Using any old PC with Linux is great way to experiment and learn about Internet Protocol (IP)-based telephony, but to implement a production server, you'll need some slightly bigger iron, and you'll need it hardened.
In my travels as a networking consultant, I get to visit a lot of enterprise data centers. These range from meager, stuffy, 100-degree closets crammed with desktop PCs that accidentally became servers, surrounded by a spaghetti pile of crummy cabling, to the 2,000-square-foot, raised-floor, uncomfortably cool server rooms with halon fire-prevention systems and row after row of racks filled with quad-processor servers.
When I have an opportunity to work in a modern, decked-out environment, I'm thankful that I'm not crammed in an undersized, overheated closet searching in vain for a free port on an incorrectly labeled Ethernet switch where I can plug in my PowerBook. It never ceases to amaze me just how little some folks seem to care about the environmental state of their critical data and communications equipment. As long as things keep running, I suppose they aren't likely to balk at the sorry state of their servers.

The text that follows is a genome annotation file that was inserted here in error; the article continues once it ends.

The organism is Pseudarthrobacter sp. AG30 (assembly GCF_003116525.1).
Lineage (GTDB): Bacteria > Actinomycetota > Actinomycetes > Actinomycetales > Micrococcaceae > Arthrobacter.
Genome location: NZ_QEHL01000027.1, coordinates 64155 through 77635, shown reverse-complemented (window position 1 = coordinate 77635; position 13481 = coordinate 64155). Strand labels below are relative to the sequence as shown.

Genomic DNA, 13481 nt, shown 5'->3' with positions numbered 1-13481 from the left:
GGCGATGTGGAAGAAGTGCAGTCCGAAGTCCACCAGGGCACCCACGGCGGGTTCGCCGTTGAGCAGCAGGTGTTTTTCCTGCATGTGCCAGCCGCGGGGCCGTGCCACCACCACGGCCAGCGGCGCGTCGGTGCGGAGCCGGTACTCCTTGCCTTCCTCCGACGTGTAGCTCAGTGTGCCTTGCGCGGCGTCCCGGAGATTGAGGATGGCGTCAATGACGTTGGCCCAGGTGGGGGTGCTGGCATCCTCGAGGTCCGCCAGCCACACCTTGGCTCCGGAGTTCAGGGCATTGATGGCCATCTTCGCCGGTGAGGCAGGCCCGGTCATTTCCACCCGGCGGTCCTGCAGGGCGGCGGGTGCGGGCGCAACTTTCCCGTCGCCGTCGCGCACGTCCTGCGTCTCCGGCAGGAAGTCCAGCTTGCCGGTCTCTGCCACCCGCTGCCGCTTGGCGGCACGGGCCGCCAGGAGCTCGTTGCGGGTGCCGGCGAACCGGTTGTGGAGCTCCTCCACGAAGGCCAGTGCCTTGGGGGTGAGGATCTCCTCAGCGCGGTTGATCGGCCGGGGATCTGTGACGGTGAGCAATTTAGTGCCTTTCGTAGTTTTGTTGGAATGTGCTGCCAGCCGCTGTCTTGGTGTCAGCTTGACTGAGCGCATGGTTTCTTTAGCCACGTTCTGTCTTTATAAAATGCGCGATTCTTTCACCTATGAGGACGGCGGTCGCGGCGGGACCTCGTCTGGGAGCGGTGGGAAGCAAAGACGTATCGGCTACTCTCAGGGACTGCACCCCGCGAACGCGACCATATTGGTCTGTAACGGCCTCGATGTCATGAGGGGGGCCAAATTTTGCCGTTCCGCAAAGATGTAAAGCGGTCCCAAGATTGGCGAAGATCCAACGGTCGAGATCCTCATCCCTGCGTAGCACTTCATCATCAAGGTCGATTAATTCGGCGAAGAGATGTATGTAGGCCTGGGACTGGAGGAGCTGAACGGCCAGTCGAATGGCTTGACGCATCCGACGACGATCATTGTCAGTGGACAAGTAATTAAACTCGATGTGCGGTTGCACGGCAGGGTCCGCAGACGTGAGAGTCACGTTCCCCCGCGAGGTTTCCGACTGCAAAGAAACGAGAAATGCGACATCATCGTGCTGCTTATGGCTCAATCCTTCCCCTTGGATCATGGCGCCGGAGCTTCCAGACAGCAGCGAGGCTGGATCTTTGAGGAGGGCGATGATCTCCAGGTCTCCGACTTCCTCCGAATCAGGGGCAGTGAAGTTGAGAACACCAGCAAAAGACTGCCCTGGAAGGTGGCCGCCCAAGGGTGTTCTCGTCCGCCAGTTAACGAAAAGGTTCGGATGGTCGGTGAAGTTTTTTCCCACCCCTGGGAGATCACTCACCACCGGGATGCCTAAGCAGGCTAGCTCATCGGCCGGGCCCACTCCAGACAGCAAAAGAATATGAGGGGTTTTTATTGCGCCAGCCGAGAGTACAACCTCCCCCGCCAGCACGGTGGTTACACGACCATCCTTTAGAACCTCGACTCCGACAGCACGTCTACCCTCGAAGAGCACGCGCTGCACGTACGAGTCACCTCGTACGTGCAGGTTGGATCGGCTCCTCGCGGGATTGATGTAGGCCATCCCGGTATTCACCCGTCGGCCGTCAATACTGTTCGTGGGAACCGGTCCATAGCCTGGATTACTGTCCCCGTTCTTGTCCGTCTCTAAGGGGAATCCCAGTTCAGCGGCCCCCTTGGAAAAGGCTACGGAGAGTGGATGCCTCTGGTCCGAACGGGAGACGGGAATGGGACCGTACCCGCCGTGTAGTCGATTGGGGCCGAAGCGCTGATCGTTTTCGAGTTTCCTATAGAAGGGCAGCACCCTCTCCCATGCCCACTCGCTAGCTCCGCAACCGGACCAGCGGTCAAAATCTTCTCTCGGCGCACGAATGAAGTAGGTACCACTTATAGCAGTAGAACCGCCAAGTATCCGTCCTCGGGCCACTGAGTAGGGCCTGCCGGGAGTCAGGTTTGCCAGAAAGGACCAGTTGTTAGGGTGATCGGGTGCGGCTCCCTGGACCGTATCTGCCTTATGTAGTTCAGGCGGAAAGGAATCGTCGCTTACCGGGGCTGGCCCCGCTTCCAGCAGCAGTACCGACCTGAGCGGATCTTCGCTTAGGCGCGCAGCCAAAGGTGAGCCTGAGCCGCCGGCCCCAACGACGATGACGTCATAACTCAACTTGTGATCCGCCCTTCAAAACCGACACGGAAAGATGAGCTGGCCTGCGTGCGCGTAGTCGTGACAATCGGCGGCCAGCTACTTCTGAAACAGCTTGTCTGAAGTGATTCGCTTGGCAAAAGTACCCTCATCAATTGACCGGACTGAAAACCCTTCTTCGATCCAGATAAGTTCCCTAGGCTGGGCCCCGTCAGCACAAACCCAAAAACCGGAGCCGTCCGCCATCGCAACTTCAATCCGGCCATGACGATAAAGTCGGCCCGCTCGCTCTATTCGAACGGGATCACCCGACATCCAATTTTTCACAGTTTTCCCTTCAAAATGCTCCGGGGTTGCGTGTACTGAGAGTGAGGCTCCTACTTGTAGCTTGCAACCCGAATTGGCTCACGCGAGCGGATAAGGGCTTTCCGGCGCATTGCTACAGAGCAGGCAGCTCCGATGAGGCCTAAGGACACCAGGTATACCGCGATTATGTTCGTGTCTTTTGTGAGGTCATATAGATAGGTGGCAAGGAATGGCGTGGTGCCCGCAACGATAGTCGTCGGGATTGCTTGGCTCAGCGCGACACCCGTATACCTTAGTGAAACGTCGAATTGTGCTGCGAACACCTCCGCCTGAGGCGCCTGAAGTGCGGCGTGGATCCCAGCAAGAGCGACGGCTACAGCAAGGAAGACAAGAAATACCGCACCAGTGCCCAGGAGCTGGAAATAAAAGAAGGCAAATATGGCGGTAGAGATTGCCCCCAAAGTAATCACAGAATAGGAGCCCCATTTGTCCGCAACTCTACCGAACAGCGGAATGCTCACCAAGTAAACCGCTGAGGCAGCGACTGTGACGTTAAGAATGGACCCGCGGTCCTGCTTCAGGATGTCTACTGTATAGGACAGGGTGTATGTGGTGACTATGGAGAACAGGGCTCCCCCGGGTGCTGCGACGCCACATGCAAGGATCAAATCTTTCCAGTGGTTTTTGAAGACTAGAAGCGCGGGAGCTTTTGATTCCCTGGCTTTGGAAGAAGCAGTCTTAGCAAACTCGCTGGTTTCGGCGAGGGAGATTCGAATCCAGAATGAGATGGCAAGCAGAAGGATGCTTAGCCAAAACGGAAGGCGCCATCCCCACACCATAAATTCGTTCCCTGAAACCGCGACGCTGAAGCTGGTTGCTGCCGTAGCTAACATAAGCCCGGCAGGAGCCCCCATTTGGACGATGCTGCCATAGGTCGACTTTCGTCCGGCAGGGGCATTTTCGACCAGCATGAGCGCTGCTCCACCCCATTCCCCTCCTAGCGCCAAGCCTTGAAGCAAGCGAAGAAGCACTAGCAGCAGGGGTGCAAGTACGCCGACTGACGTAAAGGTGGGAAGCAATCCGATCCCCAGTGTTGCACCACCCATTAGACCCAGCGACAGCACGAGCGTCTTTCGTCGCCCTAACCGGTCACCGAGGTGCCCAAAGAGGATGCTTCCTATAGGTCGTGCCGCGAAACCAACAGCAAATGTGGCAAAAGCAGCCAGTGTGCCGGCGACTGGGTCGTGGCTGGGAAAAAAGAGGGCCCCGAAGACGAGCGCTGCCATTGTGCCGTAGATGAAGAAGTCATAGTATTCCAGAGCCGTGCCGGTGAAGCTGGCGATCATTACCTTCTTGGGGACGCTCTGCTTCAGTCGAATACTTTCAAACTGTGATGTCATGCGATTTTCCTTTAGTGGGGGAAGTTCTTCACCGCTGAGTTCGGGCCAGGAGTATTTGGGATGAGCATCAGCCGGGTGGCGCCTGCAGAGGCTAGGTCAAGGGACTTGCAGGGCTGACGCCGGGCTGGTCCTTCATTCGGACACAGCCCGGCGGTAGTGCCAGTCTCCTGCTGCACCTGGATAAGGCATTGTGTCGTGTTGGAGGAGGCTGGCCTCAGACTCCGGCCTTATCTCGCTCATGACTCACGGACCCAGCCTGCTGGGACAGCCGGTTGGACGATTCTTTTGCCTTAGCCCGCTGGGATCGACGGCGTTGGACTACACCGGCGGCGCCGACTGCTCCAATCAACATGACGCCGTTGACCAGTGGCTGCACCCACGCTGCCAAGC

But with a critical application like telephony, from which humans have come to expect 100% reliability over many decades, a dilapidated hodge podge of PC equipment sitting under a leaky roof just isn't going to work. A desktop-gone-server isn't going to cut it either.
Fortunately, you're about to find out how to build ...